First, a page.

II. Impact of Brethorst on First-Party Bad Faith Claims

A. General Impact

The Brethorst decision has wide ramifications for first-party bad faith claims in Wisconsin. It requires an insured to prove a first-party claim was covered in order to prevail on the bad faith claim. For example, if an exclusion in an insurance policy precludes coverage as a matter of law for a claimed loss, it is immaterial how the insurer handled the claim or what it knew when it denied a claim—bad faith cannot exist. Further, the decision gives insurers a strong argument that, as long as the amount offered in response to a first-party insurance claim is equal to or greater than the actual contract damages awarded at trial or through other fact-finding proceeding (e.g. appraisal, arbitration, etc.), it is immaterial how the insurer handed the claim, and a bad faith claim cannot exist.[ix] For example, if a contract claim and bad faith claim are brought together and the bifurcated trial on the contract claim returns a verdict equal to or less than the amount offered by the insurer, the insurer can move for summary judgment on the bad faith claim because no payments under the policy were wrongfully denied and bad faith cannot exist. It is immaterial what the insurer knew at the time it denied the claim or what the basis was for the denial.

B. Impact on Discovery

The decision also impacts bad faith discovery—the central issue in the Brethorst case.

Wisconsin law, and specifically, the 2001 Court of Appeals decision in Dahmen v. American Family Mutual Insurance Company, requires trial courts to bifurcate a claim of bad faith from an underlying claim of first-party breach of insurance contract (when both claims are brought simultaneously in the same lawsuit) and to stay discovery on the bad faith claim until after the breach of contract claim has been resolved.[x] The reasoning set forth in Dahmen for this mandatory bifurcation and stay is three-fold: (1) The failure to bifurcate a claim of bad faith from an underlying contract claim will significantly prejudice an insurer because an insured will be entitled to discovery it would otherwise not be entitled to if the breach of contract claim were brought alone; (2) the two distinct claims present different evidentiary requirements that increase the complexity of the issues and the potential for jury confusion; and (3) the separate initial trial on the claim of first-party benefits would increase the prospect of settlement and promote economy by narrowing the issues for the jury and potentially eliminating the need for a later trial on the bad faith claim.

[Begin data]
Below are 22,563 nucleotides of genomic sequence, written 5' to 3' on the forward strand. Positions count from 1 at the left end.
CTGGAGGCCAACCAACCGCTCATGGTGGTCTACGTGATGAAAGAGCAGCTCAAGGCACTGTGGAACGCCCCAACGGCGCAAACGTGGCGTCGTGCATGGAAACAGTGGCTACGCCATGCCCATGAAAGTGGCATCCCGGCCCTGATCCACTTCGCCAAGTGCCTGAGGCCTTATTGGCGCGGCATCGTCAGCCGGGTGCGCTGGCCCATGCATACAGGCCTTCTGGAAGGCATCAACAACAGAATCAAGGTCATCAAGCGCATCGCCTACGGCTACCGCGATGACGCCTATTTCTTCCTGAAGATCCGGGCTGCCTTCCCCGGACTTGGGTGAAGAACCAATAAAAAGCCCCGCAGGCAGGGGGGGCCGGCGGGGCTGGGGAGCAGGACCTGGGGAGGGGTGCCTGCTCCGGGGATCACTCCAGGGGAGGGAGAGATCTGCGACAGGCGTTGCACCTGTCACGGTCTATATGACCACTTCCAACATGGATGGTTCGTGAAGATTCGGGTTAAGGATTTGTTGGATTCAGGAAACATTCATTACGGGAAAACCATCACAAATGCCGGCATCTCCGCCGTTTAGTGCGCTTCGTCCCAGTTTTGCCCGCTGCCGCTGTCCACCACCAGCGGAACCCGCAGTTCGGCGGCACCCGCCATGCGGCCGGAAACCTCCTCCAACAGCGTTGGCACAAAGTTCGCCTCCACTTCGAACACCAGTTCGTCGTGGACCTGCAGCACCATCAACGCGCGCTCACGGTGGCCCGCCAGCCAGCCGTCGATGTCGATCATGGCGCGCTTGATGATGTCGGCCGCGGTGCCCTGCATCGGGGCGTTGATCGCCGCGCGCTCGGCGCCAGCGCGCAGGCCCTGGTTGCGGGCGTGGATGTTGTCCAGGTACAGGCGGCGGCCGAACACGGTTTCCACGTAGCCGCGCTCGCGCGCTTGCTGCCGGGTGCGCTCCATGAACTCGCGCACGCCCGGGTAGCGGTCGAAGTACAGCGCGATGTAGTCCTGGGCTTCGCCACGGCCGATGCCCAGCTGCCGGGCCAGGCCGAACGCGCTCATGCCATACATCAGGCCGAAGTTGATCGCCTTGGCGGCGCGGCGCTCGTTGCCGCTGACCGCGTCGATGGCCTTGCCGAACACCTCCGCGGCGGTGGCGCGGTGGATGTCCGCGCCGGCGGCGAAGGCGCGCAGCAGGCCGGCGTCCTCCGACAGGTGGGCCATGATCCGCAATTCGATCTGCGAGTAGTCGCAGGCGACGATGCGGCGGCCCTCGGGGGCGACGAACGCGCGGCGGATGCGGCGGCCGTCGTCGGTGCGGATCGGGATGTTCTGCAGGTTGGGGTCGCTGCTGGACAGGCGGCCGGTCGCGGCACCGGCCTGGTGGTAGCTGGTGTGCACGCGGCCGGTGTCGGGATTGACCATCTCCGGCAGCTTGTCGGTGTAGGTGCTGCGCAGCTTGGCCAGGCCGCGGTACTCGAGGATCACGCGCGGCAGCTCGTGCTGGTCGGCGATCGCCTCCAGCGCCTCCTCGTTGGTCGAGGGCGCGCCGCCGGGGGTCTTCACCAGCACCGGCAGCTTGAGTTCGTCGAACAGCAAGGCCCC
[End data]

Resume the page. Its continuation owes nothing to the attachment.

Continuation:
Brethorst presented a unique factual situation in light of the above law: what happens if an insured foregoes the usual procedure of first pleading and proving a breach of contract claim, whether in the lawsuit or through some other procedure (e.g. arbitration, appraisal, or stipulation), and instead attempts to go straight to the bad faith claim?

In addressing this question, the court first held that, even if an insured foregoes bringing a contract claim, the insured must still prove a breach of contract as an element of the bad faith claim. Next, the court held that Dahmen is still good law and requires bifurcation and stay of discovery on the bad faith claim when it is brought simultaneously with the contract claim.[xi]

The court then proceeded to explore the following questions: (1) Do the considerations outlined in Dahmen apply equally where a separate contract claim is not alleged? and (2) Must the trial court bifurcate the breach of contract element from the other elements of the bad faith claim?

The court tried to strike a balance in its decision. It held that the considerations in Dahmen are only partially applicable when a party chooses to plead only a bad faith claim. It held there is a "need to establish a wrongful denial of some contracted-for benefit before permitting discovery for a bad faith claim."[xii] Then, it adopted specific procedural requirements for the circumstance where only a bad faith claim is brought.